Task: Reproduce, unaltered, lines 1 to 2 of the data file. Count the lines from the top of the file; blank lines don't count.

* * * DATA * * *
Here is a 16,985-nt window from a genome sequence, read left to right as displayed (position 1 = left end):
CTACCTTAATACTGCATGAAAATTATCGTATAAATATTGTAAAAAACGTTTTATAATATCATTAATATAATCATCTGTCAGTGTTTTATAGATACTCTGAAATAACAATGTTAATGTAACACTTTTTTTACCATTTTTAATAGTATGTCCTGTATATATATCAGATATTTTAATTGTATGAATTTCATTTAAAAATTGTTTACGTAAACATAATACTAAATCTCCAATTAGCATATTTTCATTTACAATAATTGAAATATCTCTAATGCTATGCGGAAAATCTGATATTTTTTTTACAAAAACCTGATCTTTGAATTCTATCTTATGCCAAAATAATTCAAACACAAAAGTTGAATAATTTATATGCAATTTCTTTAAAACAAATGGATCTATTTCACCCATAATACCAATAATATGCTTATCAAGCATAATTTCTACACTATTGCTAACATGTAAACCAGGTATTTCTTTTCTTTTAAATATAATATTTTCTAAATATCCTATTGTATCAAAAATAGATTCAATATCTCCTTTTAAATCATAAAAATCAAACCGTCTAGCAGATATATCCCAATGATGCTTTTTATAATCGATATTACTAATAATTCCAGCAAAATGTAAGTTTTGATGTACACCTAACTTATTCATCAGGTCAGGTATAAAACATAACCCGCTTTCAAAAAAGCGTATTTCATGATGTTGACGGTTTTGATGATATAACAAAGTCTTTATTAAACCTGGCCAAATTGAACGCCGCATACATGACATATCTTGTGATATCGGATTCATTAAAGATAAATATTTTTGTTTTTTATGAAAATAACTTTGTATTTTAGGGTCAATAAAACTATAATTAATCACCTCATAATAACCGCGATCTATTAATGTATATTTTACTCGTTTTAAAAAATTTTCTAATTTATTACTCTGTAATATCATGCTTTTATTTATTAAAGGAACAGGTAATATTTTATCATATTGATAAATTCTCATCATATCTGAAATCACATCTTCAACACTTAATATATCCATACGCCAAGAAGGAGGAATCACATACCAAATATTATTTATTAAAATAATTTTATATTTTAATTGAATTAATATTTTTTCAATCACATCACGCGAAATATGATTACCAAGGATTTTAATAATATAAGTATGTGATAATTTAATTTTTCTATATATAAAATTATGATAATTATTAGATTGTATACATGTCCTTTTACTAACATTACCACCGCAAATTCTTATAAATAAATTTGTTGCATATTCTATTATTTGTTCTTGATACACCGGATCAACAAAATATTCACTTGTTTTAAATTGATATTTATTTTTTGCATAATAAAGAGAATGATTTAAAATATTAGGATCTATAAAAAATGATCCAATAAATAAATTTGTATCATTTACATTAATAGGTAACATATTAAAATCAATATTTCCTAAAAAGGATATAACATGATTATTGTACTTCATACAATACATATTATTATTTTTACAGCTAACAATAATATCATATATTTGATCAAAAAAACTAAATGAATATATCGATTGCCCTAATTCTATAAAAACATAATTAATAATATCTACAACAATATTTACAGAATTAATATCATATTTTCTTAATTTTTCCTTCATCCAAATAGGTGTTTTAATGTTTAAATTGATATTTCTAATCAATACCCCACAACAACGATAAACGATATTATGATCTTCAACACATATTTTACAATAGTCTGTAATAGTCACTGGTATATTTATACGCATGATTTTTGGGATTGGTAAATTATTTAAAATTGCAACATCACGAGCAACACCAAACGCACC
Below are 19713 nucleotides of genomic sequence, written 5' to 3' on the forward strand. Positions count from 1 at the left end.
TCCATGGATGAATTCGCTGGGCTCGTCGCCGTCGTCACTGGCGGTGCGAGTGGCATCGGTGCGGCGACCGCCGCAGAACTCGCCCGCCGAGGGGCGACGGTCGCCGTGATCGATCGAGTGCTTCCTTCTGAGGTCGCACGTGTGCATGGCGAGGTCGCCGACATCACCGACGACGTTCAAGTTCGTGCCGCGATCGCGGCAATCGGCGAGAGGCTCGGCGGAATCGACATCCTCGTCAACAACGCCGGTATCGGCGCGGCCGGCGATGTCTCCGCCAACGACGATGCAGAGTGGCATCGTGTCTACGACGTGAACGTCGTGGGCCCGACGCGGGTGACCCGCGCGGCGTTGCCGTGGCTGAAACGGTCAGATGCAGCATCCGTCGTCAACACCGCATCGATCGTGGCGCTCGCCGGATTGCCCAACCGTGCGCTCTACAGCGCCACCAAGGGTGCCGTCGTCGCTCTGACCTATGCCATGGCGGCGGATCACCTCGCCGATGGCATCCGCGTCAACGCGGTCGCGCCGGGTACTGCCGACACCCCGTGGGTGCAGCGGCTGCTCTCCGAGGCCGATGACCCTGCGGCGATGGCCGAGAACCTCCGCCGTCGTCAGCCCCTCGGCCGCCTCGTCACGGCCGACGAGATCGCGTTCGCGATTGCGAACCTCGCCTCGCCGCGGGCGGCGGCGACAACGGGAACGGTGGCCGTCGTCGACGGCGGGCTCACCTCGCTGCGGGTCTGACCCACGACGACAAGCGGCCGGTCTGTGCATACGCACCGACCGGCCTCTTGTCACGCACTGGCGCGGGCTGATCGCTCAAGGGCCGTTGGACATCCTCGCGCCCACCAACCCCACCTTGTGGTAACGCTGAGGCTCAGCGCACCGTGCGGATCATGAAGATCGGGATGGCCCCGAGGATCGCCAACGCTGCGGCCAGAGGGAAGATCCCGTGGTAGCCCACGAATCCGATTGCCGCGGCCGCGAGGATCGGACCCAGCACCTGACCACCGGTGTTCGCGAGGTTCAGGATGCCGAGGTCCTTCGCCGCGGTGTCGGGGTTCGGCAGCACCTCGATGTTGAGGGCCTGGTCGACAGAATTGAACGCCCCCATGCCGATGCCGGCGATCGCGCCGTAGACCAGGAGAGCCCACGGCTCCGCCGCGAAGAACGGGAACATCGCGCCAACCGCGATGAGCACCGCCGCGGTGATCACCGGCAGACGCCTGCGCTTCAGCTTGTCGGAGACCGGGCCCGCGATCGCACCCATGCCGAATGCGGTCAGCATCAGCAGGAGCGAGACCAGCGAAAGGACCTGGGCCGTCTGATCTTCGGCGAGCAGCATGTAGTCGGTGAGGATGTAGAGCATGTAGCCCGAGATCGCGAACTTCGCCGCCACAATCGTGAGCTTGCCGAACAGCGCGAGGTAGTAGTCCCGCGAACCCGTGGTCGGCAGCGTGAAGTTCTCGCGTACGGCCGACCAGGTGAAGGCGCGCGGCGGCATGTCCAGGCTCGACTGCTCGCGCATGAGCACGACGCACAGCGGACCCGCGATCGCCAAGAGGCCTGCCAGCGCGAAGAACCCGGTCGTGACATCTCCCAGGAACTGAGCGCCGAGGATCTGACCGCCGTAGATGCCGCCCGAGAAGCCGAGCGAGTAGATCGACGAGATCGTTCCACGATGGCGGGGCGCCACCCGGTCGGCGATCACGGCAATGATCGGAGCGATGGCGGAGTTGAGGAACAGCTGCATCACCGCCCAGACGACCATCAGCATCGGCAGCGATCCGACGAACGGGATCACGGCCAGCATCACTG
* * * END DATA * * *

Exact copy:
Here is a 16,985-nt window from a genome sequence, read left to right as displayed (position 1 = left end):
CTACCTTAATACTGCATGAAAATTATCGTATAAATATTGTAAAAAACGTTTTATAATATCATTAATATAATCATCTGTCAGTGTTTTATAGATACTCTGAAATAACAATGTTAATGTAACACTTTTTTTACCATTTTTAATAGTATGTCCTGTATATATATCAGATATTTTAATTGTATGAATTTCATTTAAAAATTGTTTACGTAAACATAATACTAAATCTCCAATTAGCATATTTTCATTTACAATAATTGAAATATCTCTAATGCTATGCGGAAAATCTGATATTTTTTTTACAAAAACCTGATCTTTGAATTCTATCTTATGCCAAAATAATTCAAACACAAAAGTTGAATAATTTATATGCAATTTCTTTAAAACAAATGGATCTATTTCACCCATAATACCAATAATATGCTTATCAAGCATAATTTCTACACTATTGCTAACATGTAAACCAGGTATTTCTTTTCTTTTAAATATAATATTTTCTAAATATCCTATTGTATCAAAAATAGATTCAATATCTCCTTTTAAATCATAAAAATCAAACCGTCTAGCAGATATATCCCAATGATGCTTTTTATAATCGATATTACTAATAATTCCAGCAAAATGTAAGTTTTGATGTACACCTAACTTATTCATCAGGTCAGGTATAAAACATAACCCGCTTTCAAAAAAGCGTATTTCATGATGTTGACGGTTTTGATGATATAACAAAGTCTTTATTAAACCTGGCCAAATTGAACGCCGCATACATGACATATCTTGTGATATCGGATTCATTAAAGATAAATATTTTTGTTTTTTATGAAAATAACTTTGTATTTTAGGGTCAATAAAACTATAATTAATCACCTCATAATAACCGCGATCTATTAATGTATATTTTACTCGTTTTAAAAAATTTTCTAATTTATTACTCTGTAATATCATGCTTTTATTTATTAAAGGAACAGGTAATATTTTATCATATTGATAAATTCTCATCATATCTGAAATCACATCTTCAACACTTAATATATCCATACGCCAAGAAGGAGGAATCACATACCAAATATTATTTATTAAAATAATTTTATATTTTAATTGAATTAATATTTTTTCAATCACATCACGCGAAATATGATTACCAAGGATTTTAATAATATAAGTATGTGATAATTTAATTTTTCTATATATAAAATTATGATAATTATTAGATTGTATACATGTCCTTTTACTAACATTACCACCGCAAATTCTTATAAATAAATTTGTTGCATATTCTATTATTTGTTCTTGATACACCGGATCAACAAAATATTCACTTGTTTTAAATTGATATTTATTTTTTGCATAATAAAGAGAATGATTTAAAATATTAGGATCTATAAAAAATGATCCAATAAATAAATTTGTATCATTTACATTAATAGGTAACATATTAAAATCAATATTTCCTAAAAAGGATATAACATGATTATTGTACTTCATACAATACATATTATTATTTTTACAGCTAACAATAATATCATATATTTGATCAAAAAAACTAAATGAATATATCGATTGCCCTAATTCTATAAAAACATAATTAATAATATCTACAACAATATTTACAGAATTAATATCATATTTTCTTAATTTTTCCTTCATCCAAATAGGTGTTTTAATGTTTAAATTGATATTTCTAATCAATACCCCACAACAACGATAAACGATATTATGATCTTCAACACATATTTTACAATAGTCTGTAATAGTCACTGGTATATTTATACGCATGATTTTTGGGATTGGTAAATTATTTAAAATTGCAACATCACGAGCAACACCAAACGCACC